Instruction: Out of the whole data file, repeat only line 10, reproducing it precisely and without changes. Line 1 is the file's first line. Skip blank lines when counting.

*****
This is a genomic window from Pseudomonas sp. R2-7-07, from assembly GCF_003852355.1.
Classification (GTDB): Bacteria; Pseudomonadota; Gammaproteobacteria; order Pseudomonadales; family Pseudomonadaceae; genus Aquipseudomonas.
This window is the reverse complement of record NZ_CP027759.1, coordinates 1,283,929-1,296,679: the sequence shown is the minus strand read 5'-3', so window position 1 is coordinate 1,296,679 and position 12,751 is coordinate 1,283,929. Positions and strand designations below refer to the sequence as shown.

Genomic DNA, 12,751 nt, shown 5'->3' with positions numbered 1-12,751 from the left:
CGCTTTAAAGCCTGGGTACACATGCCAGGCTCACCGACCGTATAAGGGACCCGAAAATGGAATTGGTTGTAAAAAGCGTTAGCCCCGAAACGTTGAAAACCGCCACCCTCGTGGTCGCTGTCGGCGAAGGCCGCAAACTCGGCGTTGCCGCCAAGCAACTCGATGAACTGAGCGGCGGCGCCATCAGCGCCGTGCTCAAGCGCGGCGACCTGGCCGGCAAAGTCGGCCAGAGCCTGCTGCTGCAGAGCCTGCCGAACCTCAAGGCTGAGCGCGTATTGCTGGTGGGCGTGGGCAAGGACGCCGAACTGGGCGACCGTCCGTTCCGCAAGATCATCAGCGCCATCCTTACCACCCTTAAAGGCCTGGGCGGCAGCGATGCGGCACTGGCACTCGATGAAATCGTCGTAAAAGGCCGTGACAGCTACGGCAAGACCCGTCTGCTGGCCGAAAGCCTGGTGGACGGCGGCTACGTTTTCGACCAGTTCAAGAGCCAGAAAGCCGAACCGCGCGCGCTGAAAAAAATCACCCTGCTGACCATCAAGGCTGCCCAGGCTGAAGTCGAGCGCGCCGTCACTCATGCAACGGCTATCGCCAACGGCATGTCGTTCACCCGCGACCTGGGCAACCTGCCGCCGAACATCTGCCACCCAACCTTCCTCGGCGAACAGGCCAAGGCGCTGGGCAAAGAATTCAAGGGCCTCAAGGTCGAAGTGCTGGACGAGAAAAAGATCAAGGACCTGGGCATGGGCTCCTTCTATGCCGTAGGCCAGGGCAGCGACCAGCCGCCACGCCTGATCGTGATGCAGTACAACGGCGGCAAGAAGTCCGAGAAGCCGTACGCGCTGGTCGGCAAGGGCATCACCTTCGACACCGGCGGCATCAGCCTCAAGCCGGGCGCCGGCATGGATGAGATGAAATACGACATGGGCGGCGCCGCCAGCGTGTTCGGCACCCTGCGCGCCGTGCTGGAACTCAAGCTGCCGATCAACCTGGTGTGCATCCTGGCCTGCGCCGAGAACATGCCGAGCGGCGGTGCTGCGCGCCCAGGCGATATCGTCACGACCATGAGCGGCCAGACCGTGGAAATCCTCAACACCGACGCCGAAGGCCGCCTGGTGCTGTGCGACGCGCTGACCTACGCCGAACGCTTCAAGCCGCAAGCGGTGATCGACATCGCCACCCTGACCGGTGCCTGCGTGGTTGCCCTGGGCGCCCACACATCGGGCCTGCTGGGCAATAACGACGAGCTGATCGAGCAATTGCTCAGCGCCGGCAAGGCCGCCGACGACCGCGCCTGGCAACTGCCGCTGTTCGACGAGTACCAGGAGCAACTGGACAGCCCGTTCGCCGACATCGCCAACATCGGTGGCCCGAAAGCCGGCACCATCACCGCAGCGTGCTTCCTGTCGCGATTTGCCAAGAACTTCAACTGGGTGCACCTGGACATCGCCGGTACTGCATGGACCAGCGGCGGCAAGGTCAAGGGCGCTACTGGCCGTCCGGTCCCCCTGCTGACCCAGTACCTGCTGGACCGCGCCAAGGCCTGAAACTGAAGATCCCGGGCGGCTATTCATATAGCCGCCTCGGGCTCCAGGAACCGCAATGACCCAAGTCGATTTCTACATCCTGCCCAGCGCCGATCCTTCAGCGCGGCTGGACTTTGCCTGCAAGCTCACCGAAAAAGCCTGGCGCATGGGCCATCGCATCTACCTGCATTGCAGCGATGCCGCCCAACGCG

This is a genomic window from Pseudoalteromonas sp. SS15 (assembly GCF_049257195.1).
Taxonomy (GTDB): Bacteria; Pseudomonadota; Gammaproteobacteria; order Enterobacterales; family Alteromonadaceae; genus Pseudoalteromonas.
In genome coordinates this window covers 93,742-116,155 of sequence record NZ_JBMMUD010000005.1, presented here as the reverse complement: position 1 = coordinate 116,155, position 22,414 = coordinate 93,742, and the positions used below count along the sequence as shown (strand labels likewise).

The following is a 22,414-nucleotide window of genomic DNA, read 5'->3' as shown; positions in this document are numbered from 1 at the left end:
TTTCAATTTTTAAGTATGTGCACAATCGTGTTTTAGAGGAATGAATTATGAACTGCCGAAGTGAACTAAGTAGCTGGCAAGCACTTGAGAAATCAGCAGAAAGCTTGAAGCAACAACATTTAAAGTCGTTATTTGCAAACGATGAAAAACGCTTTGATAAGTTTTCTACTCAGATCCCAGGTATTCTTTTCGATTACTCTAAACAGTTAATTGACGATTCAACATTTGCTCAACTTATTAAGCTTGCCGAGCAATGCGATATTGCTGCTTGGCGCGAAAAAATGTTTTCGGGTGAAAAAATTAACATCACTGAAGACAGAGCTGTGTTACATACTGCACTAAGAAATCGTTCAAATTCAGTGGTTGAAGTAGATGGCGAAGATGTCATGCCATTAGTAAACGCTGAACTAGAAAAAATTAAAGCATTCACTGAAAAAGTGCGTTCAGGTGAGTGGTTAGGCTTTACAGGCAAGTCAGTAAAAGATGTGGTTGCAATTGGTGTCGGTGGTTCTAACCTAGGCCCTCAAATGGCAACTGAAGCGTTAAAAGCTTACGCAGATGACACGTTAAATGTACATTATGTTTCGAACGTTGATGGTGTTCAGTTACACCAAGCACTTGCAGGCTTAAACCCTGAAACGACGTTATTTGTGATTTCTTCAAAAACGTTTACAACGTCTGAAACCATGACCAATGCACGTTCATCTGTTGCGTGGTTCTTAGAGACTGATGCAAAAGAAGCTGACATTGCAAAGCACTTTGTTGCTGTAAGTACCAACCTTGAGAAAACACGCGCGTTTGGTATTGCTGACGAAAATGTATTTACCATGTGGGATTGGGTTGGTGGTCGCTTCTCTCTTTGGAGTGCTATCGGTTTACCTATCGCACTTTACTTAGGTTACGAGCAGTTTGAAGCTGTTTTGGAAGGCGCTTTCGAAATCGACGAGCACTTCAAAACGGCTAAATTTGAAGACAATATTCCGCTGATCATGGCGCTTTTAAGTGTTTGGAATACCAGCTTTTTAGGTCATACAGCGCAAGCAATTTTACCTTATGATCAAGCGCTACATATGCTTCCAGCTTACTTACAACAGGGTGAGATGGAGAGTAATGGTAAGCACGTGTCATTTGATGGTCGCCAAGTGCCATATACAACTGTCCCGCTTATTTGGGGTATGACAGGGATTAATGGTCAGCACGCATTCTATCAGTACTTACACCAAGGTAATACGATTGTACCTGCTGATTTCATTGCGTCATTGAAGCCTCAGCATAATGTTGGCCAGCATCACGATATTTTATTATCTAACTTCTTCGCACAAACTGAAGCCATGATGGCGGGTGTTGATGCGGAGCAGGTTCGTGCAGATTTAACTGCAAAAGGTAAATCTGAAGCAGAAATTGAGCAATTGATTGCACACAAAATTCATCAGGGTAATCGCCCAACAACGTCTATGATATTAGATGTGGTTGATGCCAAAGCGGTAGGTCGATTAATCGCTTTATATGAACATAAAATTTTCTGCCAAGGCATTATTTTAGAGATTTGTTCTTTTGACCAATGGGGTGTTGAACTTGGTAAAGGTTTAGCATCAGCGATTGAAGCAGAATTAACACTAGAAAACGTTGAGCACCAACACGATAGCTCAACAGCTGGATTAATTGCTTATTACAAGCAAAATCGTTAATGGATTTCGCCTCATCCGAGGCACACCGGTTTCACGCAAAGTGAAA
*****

TTTCAATTTTTAAGTATGTGCACAATCGTGTTTTAGAGGAATGAATTATGAACTGCCGAAGTGAACTAAGTAGCTGGCAAGCACTTGAGAAATCAGCAGAAAGCTTGAAGCAACAACATTTAAAGTCGTTATTTGCAAACGATGAAAAACGCTTTGATAAGTTTTCTACTCAGATCCCAGGTATTCTTTTCGATTACTCTAAACAGTTAATTGACGATTCAACATTTGCTCAACTTATTAAGCTTGCCGAGCAATGCGATATTGCTGCTTGGCGCGAAAAAATGTTTTCGGGTGAAAAAATTAACATCACTGAAGACAGAGCTGTGTTACATACTGCACTAAGAAATCGTTCAAATTCAGTGGTTGAAGTAGATGGCGAAGATGTCATGCCATTAGTAAACGCTGAACTAGAAAAAATTAAAGCATTCACTGAAAAAGTGCGTTCAGGTGAGTGGTTAGGCTTTACAGGCAAGTCAGTAAAAGATGTGGTTGCAATTGGTGTCGGTGGTTCTAACCTAGGCCCTCAAATGGCAACTGAAGCGTTAAAAGCTTACGCAGATGACACGTTAAATGTACATTATGTTTCGAACGTTGATGGTGTTCAGTTACACCAAGCACTTGCAGGCTTAAACCCTGAAACGACGTTATTTGTGATTTCTTCAAAAACGTTTACAACGTCTGAAACCATGACCAATGCACGTTCATCTGTTGCGTGGTTCTTAGAGACTGATGCAAAAGAAGCTGACATTGCAAAGCACTTTGTTGCTGTAAGTACCAACCTTGAGAAAACACGCGCGTTTGGTATTGCTGACGAAAATGTATTTACCATGTGGGATTGGGTTGGTGGTCGCTTCTCTCTTTGGAGTGCTATCGGTTTACCTATCGCACTTTACTTAGGTTACGAGCAGTTTGAAGCTGTTTTGGAAGGCGCTTTCGAAATCGACGAGCACTTCAAAACGGCTAAATTTGAAGACAATATTCCGCTGATCATGGCGCTTTTAAGTGTTTGGAATACCAGCTTTTTAGGTCATACAGCGCAAGCAATTTTACCTTATGATCAAGCGCTACATATGCTTCCAGCTTACTTACAACAGGGTGAGATGGAGAGTAATGGTAAGCACGTGTCATTTGATGGTCGCCAAGTGCCATATACAACTGTCCCGCTTATTTGGGGTATGACAGGGATTAATGGTCAGCACGCATTCTATCAGTACTTACACCAAGGTAATACGATTGTACCTGCTGATTTCATTGCGTCATTGAAGCCTCAGCATAATGTTGGCCAGCATCACGATATTTTATTATCTAACTTCTTCGCACAAACTGAAGCCATGATGGCGGGTGTTGATGCGGAGCAGGTTCGTGCAGATTTAACTGCAAAAGGTAAATCTGAAGCAGAAATTGAGCAATTGATTGCACACAAAATTCATCAGGGTAATCGCCCAACAACGTCTATGATATTAGATGTGGTTGATGCCAAAGCGGTAGGTCGATTAATCGCTTTATATGAACATAAAATTTTCTGCCAAGGCATTATTTTAGAGATTTGTTCTTTTGACCAATGGGGTGTTGAACTTGGTAAAGGTTTAGCATCAGCGATTGAAGCAGAATTAACACTAGAAAACGTTGAGCACCAACACGATAGCTCAACAGCTGGATTAATTGCTTATTACAAGCAAAATCGTTAATGGATTTCGCCTCATCCGAGGCACACCGGTTTCACGCAAAGTGAAA